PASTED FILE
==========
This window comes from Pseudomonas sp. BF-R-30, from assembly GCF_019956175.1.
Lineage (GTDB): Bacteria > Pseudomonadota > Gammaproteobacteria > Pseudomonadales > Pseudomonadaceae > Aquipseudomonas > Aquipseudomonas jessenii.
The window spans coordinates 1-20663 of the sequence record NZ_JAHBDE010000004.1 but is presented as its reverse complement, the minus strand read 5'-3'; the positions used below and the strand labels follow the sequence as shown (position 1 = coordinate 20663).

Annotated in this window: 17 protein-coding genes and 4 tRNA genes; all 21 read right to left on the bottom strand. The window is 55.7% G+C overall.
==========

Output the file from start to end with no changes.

This window comes from Pseudomonas sp. BF-R-30, from assembly GCF_019956175.1.
Lineage (GTDB): Bacteria > Pseudomonadota > Gammaproteobacteria > Pseudomonadales > Pseudomonadaceae > Aquipseudomonas > Aquipseudomonas jessenii.
The window spans coordinates 1-20663 of the sequence record NZ_JAHBDE010000004.1 but is presented as its reverse complement, the minus strand read 5'-3'; the positions used below and the strand labels follow the sequence as shown (position 1 = coordinate 20663).

Annotated in this window: 17 protein-coding genes and 4 tRNA genes; all 21 read right to left on the bottom strand. The window is 55.7% G+C overall.